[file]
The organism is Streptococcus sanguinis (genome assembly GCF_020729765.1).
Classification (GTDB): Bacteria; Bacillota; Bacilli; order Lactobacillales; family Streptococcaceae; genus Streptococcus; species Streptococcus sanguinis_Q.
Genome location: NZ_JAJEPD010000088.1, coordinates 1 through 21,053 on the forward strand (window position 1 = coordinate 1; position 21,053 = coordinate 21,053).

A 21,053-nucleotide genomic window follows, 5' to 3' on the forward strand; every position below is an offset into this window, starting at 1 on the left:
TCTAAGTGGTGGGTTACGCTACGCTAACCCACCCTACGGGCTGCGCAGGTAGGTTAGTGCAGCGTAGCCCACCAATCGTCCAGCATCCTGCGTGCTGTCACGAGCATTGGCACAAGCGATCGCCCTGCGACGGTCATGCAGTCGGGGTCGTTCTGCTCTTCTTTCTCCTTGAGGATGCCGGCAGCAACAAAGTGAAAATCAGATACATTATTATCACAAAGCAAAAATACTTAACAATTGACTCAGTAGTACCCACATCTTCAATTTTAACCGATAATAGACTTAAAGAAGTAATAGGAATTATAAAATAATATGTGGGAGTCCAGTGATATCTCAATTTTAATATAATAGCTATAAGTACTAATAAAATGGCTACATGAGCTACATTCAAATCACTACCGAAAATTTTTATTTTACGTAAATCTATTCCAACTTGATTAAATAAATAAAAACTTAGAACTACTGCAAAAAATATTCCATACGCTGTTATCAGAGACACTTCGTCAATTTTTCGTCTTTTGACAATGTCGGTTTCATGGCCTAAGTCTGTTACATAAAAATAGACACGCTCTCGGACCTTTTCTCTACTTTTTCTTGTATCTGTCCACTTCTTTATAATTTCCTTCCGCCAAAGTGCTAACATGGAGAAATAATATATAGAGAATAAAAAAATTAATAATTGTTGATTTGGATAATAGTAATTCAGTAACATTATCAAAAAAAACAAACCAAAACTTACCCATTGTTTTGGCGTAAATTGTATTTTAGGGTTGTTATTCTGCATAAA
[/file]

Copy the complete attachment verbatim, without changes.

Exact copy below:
The organism is Streptococcus sanguinis (genome assembly GCF_020729765.1).
Classification (GTDB): Bacteria; Bacillota; Bacilli; order Lactobacillales; family Streptococcaceae; genus Streptococcus; species Streptococcus sanguinis_Q.
Genome location: NZ_JAJEPD010000088.1, coordinates 1 through 21,053 on the forward strand (window position 1 = coordinate 1; position 21,053 = coordinate 21,053).

A 21,053-nucleotide genomic window follows, 5' to 3' on the forward strand; every position below is an offset into this window, starting at 1 on the left:
TCTAAGTGGTGGGTTACGCTACGCTAACCCACCCTACGGGCTGCGCAGGTAGGTTAGTGCAGCGTAGCCCACCAATCGTCCAGCATCCTGCGTGCTGTCACGAGCATTGGCACAAGCGATCGCCCTGCGACGGTCATGCAGTCGGGGTCGTTCTGCTCTTCTTTCTCCTTGAGGATGCCGGCAGCAACAAAGTGAAAATCAGATACATTATTATCACAAAGCAAAAATACTTAACAATTGACTCAGTAGTACCCACATCTTCAATTTTAACCGATAATAGACTTAAAGAAGTAATAGGAATTATAAAATAATATGTGGGAGTCCAGTGATATCTCAATTTTAATATAATAGCTATAAGTACTAATAAAATGGCTACATGAGCTACATTCAAATCACTACCGAAAATTTTTATTTTACGTAAATCTATTCCAACTTGATTAAATAAATAAAAACTTAGAACTACTGCAAAAAATATTCCATACGCTGTTATCAGAGACACTTCGTCAATTTTTCGTCTTTTGACAATGTCGGTTTCATGGCCTAAGTCTGTTACATAAAAATAGACACGCTCTCGGACCTTTTCTCTACTTTTTCTTGTATCTGTCCACTTCTTTATAATTTCCTTCCGCCAAAGTGCTAACATGGAGAAATAATATATAGAGAATAAAAAAATTAATAATTGTTGATTTGGATAATAGTAATTCAGTAACATTATCAAAAAAAACAAACCAAAACTTACCCATTGTTTTGGCGTAAATTGTATTTTAGGGTTGTTATTCTGCATAAA